Finding a skilled criminal defense lawyer that will keep you informed is key.

If you have been arrested, it is important to understand the trial stages and legal process so that you can make an educated decision about what is best for you.  The attorneys at Dobson Law will keep you informed about what is going on with your case from start to finish, providing you with exception legal guidance through all phases. Our Raleigh attorneys are zealous advocates who help you fight against the tactics of the district attorney and law enforcement officers who want nothing more than another conviction under their belt.  At Dobson Law, our attorneys look out for your best interests and your needs.

How the system works

Once you are charged, you should not discuss what you are charged with, or the circumstances, with anyone.  Those statements can be used against you.  Immediately call our firm so that you can understand the seriousness of your charges, and the best method for handling your case.  IF your case does go to trial, below are some things to know:

  1. Type of trial — Cases involving misdemeanor charges are resolved in District Court. There is typically a trial by judge alone.  The outcome of this trial can be appealed and a jury trial can take place.  Felonies are resolved in Superior Court, except in cases where the District Attorney offers a misdemeanor plea.  Felony trials typically have a 12-person jury.
  2. Jury selection — Both the prosecutors and defense attorney’s will be able to ask juror members pre-approved questions to ensure they can be fair and impartial when deciding your case.  Each side has a number of jurors they can ask to be removed without cause.  During the questions, if a juror proves to have a bias and cannot be fair, then any juror can be removed for cause regardless of how many have already been removed. 
  3. Opening statements —At the beginning of trial, the criminal defense attorney and prosecutor each make an opening statement to the judge/jury.  This statement is a basic outline of the case and the evidence they intend to introduce to prove their side of the case.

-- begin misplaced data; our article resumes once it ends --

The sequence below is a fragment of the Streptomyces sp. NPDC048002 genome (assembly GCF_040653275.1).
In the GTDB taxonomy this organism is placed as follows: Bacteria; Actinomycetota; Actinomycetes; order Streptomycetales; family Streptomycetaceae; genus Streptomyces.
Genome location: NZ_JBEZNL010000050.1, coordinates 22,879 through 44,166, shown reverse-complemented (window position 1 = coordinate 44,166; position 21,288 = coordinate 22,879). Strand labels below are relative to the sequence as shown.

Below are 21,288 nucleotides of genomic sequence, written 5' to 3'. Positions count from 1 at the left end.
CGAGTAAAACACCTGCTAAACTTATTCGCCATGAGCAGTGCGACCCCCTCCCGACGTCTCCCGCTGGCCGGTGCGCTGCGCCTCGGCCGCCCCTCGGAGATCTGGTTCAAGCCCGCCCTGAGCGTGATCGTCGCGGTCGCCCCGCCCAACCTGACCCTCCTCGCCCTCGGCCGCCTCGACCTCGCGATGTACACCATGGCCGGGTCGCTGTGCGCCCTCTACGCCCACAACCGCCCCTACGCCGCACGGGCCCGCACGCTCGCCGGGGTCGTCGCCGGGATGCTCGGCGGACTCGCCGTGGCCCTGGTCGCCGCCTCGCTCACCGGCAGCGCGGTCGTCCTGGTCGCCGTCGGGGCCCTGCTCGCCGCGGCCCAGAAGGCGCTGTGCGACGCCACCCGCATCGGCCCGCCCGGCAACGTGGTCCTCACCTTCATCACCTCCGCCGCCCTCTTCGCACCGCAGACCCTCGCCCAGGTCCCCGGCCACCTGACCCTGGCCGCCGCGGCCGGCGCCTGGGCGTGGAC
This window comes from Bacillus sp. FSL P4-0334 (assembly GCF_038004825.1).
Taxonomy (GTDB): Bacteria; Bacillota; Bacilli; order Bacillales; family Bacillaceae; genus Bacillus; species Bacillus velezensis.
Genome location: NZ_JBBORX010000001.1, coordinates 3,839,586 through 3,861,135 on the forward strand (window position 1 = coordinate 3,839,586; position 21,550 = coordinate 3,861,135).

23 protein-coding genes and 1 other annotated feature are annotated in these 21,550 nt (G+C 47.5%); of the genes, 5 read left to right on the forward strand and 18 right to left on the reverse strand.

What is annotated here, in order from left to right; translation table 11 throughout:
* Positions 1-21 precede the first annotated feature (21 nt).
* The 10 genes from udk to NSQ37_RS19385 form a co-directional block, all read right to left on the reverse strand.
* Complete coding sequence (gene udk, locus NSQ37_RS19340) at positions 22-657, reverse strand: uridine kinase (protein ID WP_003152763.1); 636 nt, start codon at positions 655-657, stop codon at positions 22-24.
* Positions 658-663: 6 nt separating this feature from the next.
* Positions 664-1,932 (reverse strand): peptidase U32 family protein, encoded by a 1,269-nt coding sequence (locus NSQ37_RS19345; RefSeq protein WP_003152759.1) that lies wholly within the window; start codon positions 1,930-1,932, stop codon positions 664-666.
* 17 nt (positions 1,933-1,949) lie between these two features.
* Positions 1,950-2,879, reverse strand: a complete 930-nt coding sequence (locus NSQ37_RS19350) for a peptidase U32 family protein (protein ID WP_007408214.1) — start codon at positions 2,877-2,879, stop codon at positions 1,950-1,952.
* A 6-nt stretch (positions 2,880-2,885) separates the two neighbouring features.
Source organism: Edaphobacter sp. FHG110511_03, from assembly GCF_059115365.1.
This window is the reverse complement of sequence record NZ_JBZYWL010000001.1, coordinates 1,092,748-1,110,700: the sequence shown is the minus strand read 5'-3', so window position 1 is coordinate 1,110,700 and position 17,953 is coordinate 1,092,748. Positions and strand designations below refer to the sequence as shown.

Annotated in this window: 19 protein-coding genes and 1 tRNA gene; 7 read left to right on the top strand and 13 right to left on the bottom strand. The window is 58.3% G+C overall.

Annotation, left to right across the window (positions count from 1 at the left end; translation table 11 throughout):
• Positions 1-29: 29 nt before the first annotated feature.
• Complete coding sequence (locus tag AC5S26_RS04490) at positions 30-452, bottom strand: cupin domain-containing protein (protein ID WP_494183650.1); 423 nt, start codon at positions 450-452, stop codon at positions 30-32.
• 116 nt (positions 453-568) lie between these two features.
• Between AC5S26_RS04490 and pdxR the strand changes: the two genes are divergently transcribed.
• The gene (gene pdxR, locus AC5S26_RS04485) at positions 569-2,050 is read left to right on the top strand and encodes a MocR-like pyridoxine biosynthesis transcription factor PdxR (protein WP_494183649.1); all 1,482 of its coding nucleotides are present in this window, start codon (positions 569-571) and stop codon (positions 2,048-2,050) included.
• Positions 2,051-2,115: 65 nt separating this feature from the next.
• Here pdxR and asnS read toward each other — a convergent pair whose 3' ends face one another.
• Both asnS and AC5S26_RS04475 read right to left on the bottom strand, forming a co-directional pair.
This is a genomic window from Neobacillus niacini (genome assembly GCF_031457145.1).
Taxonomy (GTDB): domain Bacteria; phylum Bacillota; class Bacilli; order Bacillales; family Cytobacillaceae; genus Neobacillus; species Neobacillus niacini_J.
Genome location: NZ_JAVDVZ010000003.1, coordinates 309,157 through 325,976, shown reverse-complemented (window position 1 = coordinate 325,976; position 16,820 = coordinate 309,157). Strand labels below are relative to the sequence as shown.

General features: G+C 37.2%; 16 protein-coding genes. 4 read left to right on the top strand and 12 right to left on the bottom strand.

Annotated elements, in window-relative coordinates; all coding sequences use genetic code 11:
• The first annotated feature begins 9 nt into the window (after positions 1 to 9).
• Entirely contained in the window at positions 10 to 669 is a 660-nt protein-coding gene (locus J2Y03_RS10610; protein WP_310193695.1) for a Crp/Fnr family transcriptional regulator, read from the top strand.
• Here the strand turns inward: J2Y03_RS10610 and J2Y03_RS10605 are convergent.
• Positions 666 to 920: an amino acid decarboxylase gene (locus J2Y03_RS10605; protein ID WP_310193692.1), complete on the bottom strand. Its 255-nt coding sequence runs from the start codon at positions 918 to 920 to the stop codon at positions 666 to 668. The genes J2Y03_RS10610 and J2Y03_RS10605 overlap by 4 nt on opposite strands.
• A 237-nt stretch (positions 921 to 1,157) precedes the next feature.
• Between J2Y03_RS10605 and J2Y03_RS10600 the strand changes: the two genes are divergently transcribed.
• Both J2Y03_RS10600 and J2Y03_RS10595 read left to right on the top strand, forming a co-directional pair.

4. Introducing Evidence — Both sides have the opportunity to introduce evidence that is relevant to their case.  Attorneys can also attempt to limit the use of some evidence, or prevent its use as a whole, through motions before and during the trial.  An example of evidence that might be excluded is evidence that is irrelevant, misleading, obtained illegally, or violates your constitutional rights. 
  5. Cross-examination — Both sides have the right to call witnesses to testify at trial. Both sides get the opportunity to cross-examine the other sides witnesses.  In cases where the defendant decides to testify, the prosecution can ask the defendant questions as well. 
  6. Closing arguments — After all evidence and testimony have been given, both sides give a closing statement.  This is a summary that reminds the jury of all of the evidence that were presented that helped to prove their argument or evidence that weakened the other side’s argument.  
  7. Deliberation — Before deliberation begins, the judge will give the jury instructions on how to determine if the defendant is guilty or innocent.  Once the jury begins deliberation, their decision to find someone guilty or innocent must be unanimous. 
  8. Post-trial motions — If a jury finds the defendant guilty, the defense lawyer commonly moves that the judge disregard the decision and issue an acquittal.
  9. Sentencing — In most situations, the judge accepts the decision of the jury. If the jury has found the defendant guilty, both sides can present evidence as to what sentence the judge should deliver based on state/federal law.  This may include jail, fines, probation, house arrest, and community service. In some cases, substance abuse counseling is also mandatory.
  10. Appeals — The losing side in a jury trial has the right to appeal the ruling, typically arguing that certain evidence should have been thrown out or that some witness testimony was unreliable. If successful, the defendant may be awarded a new trial.

While this is how the process general works, each case can vary depending on the circumstance and charges.  It is absolutely important to have an attorney to guide you through this process.  Regardless of whether it is drugs, assault, domestic violence, or other charges, you need someone to protect your rights and help you make the best decision for you and your family.

Consult a knowledgeable criminal defense attorney today!

If you are facing criminal charges in North Carolina, contact Dobson Law immediately for the guidance and advice you need. Our criminal defense lawyers serve clients in Raleigh, Cary, Wake County, Durham County, and Lee County. Schedule a consultation today by calling 919-591-2240 or emailing us.